When it comes down to the hard tacks of political decision-making, faced by the limitations of national government power, relatively open trading economies, and the basic framework of social market capitalism, it turns out that not only are the liberal elites still determined modernisers, most of their rhetorical critics are secretly modernisers too. The direction of travel is remarkably similar – even pre-distribution is not much different to post-neo classical endogenous growth theory, though with a greater focus on incomes, which few in the liberal left would object to.
Once the rhetoric is stripped away, the common ground turns out to be the “achievable”. After all, what else would actually stand a chance of working?
If I may permit myself a raised eyebrow, it sometimes seems to me that the discontent on the soft-left about our current policy quietude is a consequence of a certain unwillingness to deal directly with this uncomfortable fact about their own political identity. It’s not that the true differences between right and left aren’t important- they are, ever more so in these times. The choice between deficit reduction now and deficit reduction in a year is a real and vital one. It’s just that they do not span so great a gulf as we partisans like to imagine.
To go back to Mr Portillo, you are the liberal elite too. So perhaps we can come up with something constructive together. To return to a regular theme of mine, a certain modesty of aims suits both soft left and the liberal left alike. For the likes of me because we believe in it, for others because the proof of the political pudding is in the legislating.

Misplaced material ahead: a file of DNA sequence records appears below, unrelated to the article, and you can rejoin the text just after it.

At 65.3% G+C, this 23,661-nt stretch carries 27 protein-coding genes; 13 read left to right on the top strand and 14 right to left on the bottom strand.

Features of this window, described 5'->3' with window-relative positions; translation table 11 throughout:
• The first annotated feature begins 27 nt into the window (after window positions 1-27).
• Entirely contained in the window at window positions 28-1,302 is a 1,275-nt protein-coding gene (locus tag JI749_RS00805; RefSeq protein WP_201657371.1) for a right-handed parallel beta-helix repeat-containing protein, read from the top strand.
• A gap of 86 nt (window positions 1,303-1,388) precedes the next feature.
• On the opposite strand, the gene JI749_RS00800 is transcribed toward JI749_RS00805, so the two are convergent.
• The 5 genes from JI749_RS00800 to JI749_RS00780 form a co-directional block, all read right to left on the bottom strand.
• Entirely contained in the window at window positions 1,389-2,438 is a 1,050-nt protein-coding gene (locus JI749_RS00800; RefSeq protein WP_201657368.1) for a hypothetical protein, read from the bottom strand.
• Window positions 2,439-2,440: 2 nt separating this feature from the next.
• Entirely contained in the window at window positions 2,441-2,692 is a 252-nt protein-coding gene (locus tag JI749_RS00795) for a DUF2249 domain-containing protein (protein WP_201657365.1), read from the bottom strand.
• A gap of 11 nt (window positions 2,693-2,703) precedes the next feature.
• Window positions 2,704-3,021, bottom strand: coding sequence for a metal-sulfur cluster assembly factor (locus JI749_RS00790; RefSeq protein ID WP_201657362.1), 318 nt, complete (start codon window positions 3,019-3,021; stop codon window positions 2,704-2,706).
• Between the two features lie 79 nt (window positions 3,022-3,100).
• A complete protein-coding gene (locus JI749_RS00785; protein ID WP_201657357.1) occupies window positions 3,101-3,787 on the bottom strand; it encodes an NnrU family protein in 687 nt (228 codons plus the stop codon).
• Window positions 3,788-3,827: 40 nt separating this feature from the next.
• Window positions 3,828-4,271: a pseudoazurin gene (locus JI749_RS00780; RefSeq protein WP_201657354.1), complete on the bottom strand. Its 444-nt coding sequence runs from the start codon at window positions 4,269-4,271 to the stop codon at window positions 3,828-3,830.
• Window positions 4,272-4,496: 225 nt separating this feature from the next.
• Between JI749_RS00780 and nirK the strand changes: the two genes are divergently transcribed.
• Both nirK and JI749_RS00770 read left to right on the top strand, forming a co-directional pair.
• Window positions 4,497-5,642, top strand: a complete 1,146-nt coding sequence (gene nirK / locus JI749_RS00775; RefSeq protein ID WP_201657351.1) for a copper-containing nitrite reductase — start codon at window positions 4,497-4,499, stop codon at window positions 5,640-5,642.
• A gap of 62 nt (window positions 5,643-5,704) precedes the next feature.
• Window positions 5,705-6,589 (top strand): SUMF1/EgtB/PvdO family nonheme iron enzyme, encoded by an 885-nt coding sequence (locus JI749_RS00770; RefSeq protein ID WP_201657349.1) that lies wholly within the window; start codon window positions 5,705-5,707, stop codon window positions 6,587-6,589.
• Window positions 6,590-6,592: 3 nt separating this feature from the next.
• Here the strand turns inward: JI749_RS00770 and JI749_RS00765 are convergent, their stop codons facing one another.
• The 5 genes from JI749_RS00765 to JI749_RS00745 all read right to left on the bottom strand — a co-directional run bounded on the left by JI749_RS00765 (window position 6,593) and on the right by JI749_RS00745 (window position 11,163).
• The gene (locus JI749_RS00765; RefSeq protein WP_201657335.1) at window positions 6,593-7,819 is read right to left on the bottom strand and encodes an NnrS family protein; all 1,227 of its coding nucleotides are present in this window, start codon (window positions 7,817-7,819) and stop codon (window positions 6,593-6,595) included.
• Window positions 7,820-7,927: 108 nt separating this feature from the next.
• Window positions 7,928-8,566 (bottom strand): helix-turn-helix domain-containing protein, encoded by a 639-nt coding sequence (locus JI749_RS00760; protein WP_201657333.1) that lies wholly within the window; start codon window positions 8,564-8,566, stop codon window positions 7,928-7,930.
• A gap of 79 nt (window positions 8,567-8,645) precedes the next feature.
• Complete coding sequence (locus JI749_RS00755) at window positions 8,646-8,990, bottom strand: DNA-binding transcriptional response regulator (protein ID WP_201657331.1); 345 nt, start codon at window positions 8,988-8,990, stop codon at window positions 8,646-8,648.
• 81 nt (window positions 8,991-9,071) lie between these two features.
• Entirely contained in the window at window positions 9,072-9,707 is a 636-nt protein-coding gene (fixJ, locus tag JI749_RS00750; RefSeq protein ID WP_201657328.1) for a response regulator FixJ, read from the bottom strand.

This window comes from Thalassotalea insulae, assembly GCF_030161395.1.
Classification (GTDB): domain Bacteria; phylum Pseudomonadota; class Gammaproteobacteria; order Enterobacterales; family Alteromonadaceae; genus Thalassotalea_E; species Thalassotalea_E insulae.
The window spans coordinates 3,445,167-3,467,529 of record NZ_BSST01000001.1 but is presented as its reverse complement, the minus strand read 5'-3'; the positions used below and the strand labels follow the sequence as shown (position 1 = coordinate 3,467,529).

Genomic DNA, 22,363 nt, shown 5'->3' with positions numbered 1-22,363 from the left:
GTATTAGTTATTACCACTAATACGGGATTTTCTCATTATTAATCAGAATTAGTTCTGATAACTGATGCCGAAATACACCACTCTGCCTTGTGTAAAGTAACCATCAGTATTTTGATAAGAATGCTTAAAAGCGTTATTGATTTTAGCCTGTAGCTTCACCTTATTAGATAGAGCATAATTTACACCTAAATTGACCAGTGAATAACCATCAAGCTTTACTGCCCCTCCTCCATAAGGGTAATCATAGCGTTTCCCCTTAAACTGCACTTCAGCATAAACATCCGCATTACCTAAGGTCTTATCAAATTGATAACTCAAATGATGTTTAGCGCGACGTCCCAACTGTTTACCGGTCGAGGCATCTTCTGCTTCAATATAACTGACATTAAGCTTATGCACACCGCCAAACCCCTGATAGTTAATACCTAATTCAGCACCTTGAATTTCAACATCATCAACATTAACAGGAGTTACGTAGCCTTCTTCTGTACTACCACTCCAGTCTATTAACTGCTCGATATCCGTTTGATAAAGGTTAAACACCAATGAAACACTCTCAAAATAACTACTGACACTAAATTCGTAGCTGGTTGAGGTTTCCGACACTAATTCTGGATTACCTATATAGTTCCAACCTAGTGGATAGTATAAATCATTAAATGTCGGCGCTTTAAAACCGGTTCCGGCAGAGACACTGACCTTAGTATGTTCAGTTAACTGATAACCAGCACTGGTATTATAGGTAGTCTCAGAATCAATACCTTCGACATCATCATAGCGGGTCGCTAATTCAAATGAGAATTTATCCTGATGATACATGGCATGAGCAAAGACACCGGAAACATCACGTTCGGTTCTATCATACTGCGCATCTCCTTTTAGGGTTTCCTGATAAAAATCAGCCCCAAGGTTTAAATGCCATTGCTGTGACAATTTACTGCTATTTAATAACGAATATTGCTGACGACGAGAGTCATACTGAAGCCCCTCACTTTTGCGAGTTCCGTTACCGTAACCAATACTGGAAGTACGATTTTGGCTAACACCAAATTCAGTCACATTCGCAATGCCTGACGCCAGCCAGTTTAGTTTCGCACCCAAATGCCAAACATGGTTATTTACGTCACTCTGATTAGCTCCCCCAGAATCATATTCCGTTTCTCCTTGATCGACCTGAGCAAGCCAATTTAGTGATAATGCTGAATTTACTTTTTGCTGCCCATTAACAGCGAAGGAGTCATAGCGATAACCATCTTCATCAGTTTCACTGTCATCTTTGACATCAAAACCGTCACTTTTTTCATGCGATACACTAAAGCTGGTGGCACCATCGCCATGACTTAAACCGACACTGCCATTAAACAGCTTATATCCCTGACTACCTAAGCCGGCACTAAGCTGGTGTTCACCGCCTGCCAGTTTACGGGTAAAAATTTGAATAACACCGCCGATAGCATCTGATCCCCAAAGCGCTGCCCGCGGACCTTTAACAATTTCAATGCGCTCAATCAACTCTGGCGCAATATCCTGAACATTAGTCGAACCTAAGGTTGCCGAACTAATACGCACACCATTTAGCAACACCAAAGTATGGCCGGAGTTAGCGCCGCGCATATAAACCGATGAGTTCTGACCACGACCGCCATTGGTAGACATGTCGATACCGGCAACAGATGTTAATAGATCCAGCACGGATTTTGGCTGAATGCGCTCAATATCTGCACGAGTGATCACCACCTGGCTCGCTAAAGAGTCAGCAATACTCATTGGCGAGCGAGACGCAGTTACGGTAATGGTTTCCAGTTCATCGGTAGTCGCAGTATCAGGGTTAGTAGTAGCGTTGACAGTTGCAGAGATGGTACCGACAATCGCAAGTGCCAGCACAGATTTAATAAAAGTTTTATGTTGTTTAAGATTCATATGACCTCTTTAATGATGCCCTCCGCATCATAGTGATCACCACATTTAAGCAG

After all, if we want to convince people of the efficacy of collective action, it is best we first demonstrate where it makes a clear, successful difference, thus convincing the sceptical of our essential socialist claim that “it is absurd and hypocritical to conclude that, simply because a perfect, conflictless society is impossible, every existing form of inequality is inevitable and all ways of profit-making justified”.
That way, the centre-left get to embrace their hunger for ambition, and the liberal-left get to focus on our dear old mantra- what matters is what works. Oh, and if recent elections are any guide, my beloved soggy middle is still managing to squeeze out election victories, which does rather help.
Stronger together, and all that.
* The right has their own problem in this regard, with a whole series of impossible desires getting in the way of actual Conservative reforms. Lets abolish regulation! A grammar school everywhere! Let’s quit the EU! These often seem a happy Tory daydream, not a practical political agenda.
**I confess to being significantly more liberal than the electorate on immigration, by the way. I’m allowed one topic on which I’m fairly unpragmatic. Bloody immigrants coming over here, creating wealth and paying for our pensions. Though even here, I try to square the circle by supporting a points based system that at least rationalises our choices.